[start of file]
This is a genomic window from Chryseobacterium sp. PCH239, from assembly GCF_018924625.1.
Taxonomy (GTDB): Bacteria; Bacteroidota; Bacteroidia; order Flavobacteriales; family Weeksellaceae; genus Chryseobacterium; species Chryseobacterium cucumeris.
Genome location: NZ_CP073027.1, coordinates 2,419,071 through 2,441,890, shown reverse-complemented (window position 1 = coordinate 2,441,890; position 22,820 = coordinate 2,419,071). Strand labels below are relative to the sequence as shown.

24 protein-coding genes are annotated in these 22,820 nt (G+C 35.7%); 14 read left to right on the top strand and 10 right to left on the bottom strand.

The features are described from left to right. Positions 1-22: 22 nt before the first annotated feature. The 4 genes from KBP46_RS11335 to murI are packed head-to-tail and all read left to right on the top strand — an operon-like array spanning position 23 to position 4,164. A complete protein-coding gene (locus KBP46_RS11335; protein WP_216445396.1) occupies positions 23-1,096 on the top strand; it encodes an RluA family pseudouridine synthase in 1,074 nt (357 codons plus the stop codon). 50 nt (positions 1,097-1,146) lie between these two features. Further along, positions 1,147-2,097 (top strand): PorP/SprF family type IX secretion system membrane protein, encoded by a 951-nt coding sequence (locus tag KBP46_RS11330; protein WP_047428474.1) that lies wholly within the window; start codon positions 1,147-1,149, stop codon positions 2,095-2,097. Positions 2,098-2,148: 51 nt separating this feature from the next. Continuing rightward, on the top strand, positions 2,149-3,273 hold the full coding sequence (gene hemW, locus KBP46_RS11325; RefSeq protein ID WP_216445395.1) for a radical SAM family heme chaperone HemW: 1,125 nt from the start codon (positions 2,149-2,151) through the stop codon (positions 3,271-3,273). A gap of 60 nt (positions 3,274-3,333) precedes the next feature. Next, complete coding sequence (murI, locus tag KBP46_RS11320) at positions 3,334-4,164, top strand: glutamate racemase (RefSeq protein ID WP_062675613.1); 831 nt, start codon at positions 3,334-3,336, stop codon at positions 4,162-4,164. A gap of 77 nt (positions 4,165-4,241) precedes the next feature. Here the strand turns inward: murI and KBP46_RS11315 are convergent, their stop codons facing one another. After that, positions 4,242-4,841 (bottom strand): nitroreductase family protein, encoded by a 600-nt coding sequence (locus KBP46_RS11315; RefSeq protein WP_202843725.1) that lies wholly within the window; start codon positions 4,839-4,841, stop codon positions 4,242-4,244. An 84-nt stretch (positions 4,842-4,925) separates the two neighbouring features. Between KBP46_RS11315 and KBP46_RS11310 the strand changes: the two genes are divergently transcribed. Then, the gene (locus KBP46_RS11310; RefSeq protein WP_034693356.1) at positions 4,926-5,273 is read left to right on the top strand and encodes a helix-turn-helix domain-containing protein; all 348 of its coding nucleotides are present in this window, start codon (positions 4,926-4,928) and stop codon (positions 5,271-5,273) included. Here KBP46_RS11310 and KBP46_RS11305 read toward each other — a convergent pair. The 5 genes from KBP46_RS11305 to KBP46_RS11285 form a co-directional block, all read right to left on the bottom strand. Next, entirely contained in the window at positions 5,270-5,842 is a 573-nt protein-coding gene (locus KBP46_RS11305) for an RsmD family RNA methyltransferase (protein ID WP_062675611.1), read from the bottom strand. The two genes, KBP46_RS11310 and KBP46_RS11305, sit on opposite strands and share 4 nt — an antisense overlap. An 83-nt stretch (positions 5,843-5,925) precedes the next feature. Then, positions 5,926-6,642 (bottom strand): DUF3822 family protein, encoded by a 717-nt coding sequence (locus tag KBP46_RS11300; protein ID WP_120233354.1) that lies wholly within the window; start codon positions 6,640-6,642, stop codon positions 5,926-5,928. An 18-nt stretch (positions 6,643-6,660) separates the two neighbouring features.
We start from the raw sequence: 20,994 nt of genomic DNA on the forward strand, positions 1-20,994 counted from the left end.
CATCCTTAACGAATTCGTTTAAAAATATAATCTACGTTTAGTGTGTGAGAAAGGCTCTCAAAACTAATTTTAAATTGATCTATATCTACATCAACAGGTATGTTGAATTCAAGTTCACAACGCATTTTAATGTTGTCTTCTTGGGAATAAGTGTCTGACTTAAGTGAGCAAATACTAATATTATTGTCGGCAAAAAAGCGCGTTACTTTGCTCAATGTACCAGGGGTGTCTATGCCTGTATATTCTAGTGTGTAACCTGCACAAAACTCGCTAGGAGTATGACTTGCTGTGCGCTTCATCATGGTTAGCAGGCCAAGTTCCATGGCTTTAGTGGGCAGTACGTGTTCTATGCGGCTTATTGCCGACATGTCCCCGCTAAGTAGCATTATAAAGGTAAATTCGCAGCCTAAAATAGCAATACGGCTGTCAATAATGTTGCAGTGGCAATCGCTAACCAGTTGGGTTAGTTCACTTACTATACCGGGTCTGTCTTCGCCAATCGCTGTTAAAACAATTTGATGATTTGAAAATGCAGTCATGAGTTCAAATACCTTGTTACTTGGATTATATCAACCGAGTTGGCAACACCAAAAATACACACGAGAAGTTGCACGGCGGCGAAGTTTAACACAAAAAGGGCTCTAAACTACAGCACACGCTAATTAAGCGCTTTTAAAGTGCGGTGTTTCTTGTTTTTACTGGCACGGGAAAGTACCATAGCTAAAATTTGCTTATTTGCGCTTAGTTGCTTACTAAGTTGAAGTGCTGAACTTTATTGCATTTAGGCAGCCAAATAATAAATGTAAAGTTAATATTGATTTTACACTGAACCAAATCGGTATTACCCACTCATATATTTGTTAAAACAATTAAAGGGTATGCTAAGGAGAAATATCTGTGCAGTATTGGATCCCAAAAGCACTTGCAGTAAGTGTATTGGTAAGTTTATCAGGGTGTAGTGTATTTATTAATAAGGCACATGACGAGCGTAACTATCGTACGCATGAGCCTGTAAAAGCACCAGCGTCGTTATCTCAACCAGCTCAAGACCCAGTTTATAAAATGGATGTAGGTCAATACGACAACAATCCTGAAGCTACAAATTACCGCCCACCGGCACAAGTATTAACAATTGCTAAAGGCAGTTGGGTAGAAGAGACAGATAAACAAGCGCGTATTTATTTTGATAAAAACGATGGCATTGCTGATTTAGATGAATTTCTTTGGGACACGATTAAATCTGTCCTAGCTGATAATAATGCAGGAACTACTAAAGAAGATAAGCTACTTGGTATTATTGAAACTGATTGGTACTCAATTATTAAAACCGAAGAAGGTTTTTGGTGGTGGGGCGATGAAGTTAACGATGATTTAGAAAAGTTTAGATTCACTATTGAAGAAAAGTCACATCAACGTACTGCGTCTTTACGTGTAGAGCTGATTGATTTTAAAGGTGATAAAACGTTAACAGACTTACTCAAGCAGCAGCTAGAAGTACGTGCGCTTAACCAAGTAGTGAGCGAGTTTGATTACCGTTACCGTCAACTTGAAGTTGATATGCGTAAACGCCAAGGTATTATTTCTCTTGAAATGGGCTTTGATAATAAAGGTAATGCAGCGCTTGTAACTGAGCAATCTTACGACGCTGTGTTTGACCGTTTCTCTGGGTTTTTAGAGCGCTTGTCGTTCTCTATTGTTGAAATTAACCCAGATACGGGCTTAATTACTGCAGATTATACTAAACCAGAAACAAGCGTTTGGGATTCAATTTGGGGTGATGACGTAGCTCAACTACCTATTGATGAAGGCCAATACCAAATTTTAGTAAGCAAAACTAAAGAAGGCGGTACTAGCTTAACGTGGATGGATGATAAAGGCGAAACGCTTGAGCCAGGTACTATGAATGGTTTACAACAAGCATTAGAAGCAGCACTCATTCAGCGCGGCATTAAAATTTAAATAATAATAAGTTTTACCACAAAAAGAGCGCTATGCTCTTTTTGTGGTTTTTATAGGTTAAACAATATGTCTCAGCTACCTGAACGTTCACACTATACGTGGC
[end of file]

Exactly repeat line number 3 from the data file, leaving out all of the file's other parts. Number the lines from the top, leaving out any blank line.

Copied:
Genome location: NZ_CP073027.1, coordinates 2,419,071 through 2,441,890, shown reverse-complemented (window position 1 = coordinate 2,441,890; position 22,820 = coordinate 2,419,071). Strand labels below are relative to the sequence as shown.